Friday, February 26, 2010

trouvée: violet

Meet "Violet Deane." She came from England via airmail. I think she looks like the heroine of a Dickens novel.

Speaking of literature, some new and notable:

* Remarkable Creatures (just finished!)
* Alice I Have Been
* Girl in a Blue Dress

Also, I really enjoyed this sneak peek. Have a good weekend...!

Wednesday, February 24, 2010

making friends

In the months since Gourmet published its last issue, I have been making do by perusing old issues and flipping through my favorite Jamie Oliver cookbook. But, one can only go so long without fresh culinary inspiration. Yesterday, when the March issue of Bon Appétit landed in my mailbox (the publisher's substitution for my Gourmet subscription), I sighed heavily and threw it on the mail pile. Later, with cup of tea in hand and Olympics in the background, I absently picked it up and started flipping through. While the photography is not nearly as luscious, a lovely little article on Irish soda bread caught my attention. So simple, and somehow exactly what I have been craving. I think perhaps Bon Appétit and I are making friends.

Mrs. O'Callaghan's Soda Bread

nonstick vegetable oil spray
3 cups all purpose flour
3 cups whole wheat flour
1/2 cup (packed) brown sugar
1 teaspoon baking soda
1/4 cup (1/2 stick) chilled margarine or butter, cut into 1/2-inch cubes 2 cups buttermilk

Preheat oven to 425°F. Spray heavy baking sheet with nonstick spray. Whisk both flours, sugar, and baking soda in medium bowl to blend. Add margarine and cut in until margarine is reduced to pea-size pieces. Add buttermilk; stir until shaggy dough forms. Turn dough out onto lightly floured work surface. Knead until dough comes together, about 10 turns. Shape dough into 7-inch round. Place dough on prepared baking sheet. Cut large X, 1/2 inch deep, in top of dough. Bake bread until deep brown and bottom sounds hollow when firmly tapped, about 40 minutes. Transfer bread to rack and cool completely.

(recipe from Bon Appétit, March 2010)

Monday, February 22, 2010

a few signs

Yesterday I ventured out to the farmers' market for the first time since the holidays. It shocks me to think it had been that long. That is winter, I suppose. The pickings were slim ~ some greens, sweet potatoes, and Brussels sprouts for my dinners this week. But there were a few hopeful signs of spring ~ pussy willows and forsythia peeking out at the flower stand. Funny how little things like that go mostly unnoticed at any other time of the year.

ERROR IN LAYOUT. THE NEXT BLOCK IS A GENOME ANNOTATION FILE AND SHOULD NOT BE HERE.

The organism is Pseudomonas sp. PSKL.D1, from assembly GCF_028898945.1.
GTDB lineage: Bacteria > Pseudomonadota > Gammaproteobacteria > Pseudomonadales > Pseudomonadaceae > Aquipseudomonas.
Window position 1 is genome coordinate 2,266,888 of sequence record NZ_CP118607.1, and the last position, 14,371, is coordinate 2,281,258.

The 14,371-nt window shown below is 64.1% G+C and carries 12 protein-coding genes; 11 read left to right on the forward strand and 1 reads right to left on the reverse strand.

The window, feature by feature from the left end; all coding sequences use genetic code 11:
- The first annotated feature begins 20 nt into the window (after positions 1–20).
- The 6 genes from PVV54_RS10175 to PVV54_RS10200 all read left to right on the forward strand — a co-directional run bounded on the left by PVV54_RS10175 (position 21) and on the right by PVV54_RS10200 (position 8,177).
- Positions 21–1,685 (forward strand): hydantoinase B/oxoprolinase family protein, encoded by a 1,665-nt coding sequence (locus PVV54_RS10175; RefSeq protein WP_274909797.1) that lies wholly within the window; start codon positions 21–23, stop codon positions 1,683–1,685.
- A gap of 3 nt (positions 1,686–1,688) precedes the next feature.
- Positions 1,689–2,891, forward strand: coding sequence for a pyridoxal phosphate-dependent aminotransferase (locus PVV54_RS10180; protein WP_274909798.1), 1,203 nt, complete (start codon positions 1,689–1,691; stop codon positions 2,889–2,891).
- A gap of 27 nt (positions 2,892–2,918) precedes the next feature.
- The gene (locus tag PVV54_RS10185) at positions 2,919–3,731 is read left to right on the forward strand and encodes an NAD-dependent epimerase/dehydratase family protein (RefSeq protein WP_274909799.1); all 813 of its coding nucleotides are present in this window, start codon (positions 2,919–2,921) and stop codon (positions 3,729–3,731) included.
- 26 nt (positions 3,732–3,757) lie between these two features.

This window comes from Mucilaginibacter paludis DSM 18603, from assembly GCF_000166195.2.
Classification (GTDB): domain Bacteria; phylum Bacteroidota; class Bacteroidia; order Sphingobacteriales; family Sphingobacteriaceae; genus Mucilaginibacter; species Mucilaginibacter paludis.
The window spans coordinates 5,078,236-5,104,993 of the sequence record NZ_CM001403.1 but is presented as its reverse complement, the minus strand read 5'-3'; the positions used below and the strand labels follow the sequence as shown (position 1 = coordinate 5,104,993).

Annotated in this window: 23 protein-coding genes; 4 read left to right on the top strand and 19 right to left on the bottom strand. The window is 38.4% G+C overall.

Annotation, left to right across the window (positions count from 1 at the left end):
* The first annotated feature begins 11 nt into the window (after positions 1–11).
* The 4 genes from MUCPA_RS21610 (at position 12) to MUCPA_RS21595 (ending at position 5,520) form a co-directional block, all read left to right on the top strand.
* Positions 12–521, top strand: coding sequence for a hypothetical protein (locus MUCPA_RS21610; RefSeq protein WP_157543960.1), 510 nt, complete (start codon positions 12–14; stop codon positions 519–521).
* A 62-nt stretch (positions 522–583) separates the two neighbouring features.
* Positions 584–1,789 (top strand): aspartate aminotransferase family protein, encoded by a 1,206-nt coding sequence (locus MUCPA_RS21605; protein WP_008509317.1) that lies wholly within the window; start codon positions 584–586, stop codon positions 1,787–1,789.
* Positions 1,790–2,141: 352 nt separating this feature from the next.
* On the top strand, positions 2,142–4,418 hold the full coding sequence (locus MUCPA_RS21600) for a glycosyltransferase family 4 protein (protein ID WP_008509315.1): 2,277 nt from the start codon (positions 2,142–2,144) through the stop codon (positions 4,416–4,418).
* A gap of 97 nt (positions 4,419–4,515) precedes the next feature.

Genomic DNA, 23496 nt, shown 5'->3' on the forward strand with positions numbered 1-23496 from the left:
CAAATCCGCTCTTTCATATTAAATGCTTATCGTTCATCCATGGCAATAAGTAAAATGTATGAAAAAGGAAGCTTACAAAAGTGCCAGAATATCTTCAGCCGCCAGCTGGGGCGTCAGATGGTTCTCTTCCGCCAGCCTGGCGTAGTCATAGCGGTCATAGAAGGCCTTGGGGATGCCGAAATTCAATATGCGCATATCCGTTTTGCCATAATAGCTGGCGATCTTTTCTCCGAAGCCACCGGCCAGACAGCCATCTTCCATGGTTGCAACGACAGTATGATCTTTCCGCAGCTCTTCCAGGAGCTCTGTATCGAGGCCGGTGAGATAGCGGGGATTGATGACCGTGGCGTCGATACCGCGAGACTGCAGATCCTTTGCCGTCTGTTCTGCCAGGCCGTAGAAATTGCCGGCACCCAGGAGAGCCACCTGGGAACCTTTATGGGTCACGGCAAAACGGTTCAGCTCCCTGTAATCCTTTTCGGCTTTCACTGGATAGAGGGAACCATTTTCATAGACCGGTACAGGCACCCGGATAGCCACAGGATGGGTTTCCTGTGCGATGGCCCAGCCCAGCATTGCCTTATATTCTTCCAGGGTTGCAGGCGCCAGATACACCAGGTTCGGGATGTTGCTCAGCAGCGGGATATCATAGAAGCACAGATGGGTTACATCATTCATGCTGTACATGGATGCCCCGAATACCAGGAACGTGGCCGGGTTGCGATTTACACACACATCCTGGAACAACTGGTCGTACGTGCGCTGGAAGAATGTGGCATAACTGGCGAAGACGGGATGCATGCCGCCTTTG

Some interesting things in the paper:

* an interview with Ute Mahler
* a review of Princess Noire

Happy monday...

Friday, February 19, 2010

trouvée: the buttons

My uncle gave me this photograph for Christmas, tucked in an old cigar box along with several other little gentlemen ~ a "box of boys" as I like to think of it! I really can't tell you much about it, except that it dates to around 1910. I know it is hard to tell from the scan, but he has the chunkiest cable-knit sweater on, which is just a tad too big. {click to view larger}

Some good things:

* what remains inside
* Sunburn
* and a great series of winter exhibitions at ICP

Happy, happy weekend! cheers.

Thursday, February 18, 2010

a case for benign neglect

Several days ago Courtney wrote a wonderful post on Style Court about the magnificent 18th-century state bed at Calke Abbey in Derbyshire, with its original Chinese embroidered silk hangings ~ an extraordinary bed from an extraordinary house. Her post brought back a flood of memories from my visit there two summers ago.

The National Trust, which has owned and administered the house since 1984, bills Calke Abbey as an example of "the country house in decline." Indeed, it has all the trappings of 18th-century opulence, Victorian innovation and obsession, and 20th-century eccentricity. All of which, when finally met with impoverished circumstances has produced a property that is, quite literally, a time capsule. Over the years, nothing was thrown away ~ the rooms filled floor to ceiling with vitrines of stuffed birds, egg collections, hunting trophies, old prints, books, textiles, furniture, and other curiosities.